That’s how one of my favorite TV commercials starts out. There’s a guy in a suit sitting on a low chair, with preschoolers seated around him. He asks questions like, “Which is better, faster or slower?” This month’s question is, “Which is better, more fun or less fun?”
The answer may surprise you!
You could have guessed that your students would say, “More fun!” Many teachers would answer, “Less fun, but better learning!”
So, which one is right?
Actually, you can get the best of both worlds. How? It’s time for the research.
PART ONE: Brain Discovery
The neurotransmitter that most evokes our sense of pleasure is dopamine. But did you know that dopamine is also associated with improved working memory AND taking action? In short, your kids can be more motivated when they enjoy class, PLUS they have a better working memory (Floresco 2013).
But wait; there’s more!
The brain would rather have fun, too. Faced with a decision between two classroom options, one labeled “80% fun,” the other “20% hard work and misery,” which would your students choose? The overall class time is exactly the same, but most students would pick “80% fun.” The language used to describe options often influences what students choose, a phenomenon called ‘the framing effect’.
Researchers linked the framing effect to neural activity in a key emotion center in the human brain, the amygdala, by using fMRI scans. They also identified another region, the orbital and medial prefrontal cortex, that may moderate the influence of emotion on decisions. The more activity subjects had in this area, the less susceptible they were to ‘the framing effect’. Statements made with a greater downside risk activates the amygdala. In other words, the more we use our frontal lobes and the less we use the amygdala, the less we are likely to base our decisions on emotion. Sounds like, “Duh?” research, but it’s actually profound.
PART TWO: Applications and Contributions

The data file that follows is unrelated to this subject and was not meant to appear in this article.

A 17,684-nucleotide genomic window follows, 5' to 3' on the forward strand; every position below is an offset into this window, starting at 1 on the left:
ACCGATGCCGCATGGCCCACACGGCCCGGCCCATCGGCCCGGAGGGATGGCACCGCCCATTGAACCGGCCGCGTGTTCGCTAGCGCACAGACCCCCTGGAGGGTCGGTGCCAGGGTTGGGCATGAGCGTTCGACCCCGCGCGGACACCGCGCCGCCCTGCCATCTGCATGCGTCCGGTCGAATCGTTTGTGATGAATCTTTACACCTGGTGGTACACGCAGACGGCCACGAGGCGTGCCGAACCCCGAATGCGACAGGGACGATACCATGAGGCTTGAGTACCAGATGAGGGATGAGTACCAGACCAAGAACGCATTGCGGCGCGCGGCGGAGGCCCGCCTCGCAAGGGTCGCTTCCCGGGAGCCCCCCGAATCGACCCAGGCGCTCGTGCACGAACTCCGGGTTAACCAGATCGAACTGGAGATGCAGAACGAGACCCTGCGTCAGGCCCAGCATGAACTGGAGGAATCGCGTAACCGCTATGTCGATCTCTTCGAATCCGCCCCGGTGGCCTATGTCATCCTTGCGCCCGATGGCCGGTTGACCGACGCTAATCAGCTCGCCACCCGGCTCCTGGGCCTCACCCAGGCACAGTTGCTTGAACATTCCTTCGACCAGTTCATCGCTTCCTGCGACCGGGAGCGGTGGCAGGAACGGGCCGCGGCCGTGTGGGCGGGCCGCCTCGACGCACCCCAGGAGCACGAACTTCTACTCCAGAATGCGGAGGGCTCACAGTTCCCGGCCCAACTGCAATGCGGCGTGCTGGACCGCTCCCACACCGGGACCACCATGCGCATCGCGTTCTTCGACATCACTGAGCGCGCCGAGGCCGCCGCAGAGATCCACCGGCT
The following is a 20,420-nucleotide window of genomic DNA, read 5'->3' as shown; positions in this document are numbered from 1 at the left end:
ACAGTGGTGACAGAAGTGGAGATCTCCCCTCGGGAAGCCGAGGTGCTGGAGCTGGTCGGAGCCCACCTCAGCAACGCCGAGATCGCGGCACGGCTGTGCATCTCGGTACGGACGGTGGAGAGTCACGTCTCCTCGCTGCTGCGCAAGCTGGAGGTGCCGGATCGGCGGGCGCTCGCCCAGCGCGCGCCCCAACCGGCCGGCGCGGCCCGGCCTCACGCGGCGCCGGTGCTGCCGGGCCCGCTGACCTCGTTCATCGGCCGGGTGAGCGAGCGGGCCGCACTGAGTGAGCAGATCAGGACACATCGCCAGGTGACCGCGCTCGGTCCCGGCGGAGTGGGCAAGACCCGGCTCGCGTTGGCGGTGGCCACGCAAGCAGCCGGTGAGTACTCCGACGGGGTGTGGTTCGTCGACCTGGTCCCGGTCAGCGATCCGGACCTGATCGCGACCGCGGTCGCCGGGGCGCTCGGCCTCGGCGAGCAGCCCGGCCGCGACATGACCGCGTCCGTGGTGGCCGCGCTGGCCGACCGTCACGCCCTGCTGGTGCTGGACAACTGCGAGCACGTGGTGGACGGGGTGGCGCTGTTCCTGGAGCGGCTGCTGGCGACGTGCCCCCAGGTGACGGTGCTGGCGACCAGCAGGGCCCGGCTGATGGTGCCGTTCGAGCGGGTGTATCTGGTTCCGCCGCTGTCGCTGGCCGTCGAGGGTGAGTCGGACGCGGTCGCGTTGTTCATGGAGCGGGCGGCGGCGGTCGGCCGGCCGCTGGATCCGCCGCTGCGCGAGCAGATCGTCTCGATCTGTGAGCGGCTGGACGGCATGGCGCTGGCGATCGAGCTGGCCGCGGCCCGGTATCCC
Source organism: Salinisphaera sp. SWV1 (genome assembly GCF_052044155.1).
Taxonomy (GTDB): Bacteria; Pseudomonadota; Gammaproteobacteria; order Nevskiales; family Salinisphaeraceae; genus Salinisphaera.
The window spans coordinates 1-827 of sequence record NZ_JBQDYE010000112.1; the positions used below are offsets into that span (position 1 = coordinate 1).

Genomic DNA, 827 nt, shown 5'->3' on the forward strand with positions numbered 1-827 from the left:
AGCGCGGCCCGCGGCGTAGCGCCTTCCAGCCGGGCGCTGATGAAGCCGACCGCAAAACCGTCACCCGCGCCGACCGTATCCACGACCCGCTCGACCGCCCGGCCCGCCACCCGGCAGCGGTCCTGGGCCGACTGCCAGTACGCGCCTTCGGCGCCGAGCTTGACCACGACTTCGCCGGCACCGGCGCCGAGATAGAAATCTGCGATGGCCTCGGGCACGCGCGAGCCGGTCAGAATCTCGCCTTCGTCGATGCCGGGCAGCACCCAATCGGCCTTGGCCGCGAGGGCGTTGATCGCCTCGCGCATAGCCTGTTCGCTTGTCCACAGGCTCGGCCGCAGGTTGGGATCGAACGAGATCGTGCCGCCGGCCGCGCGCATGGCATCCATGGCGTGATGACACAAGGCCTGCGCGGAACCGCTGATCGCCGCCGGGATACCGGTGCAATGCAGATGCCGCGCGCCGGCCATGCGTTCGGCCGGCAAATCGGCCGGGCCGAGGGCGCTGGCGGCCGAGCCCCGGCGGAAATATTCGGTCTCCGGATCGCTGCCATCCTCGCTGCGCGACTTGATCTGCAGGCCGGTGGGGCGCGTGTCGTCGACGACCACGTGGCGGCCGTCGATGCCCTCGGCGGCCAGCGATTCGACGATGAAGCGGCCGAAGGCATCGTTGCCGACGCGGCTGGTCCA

As you work with others, framing is the “spin” you put on things. I call it an ‘intentional bias’. We all have our biases, but framing is very intentional. For example, you can say,
“That last quiz was a disaster. One in five completely failed it. If we don’t
ensure everyone does their daily reviews, nobody will pass it next time.”
“Good work for most of you on the last quiz. We aren’t yet at 100% pass rate, so this week we’ll be trying out a few different things to get everyone in the pass column.”
The framing effect could realistically be used all day long, and all year long. Too much can be annoying and a lot of work for you. But when things are not working well, one place to notice is how you frame the daily events. For example:
“Class, I’m worried. You have only five minutes left. If you don’t get your act together,
your team loses out and you’ll never make the deadline.”
Or, you could say,
“Attention everyone: You’re all right on track. In your last five minutes, be sure
everyone gets his or her two items listed and the team report is finished just
like the posted sample. This will ensure everyone gets full credit. Now turn to
your team mates and say, ‘We can do it!’”
Notice how there are many ways to say the same thing. We all have our biases. Why not put a positive spin to things so that students feel more capable and energized? Let me know how this works for you.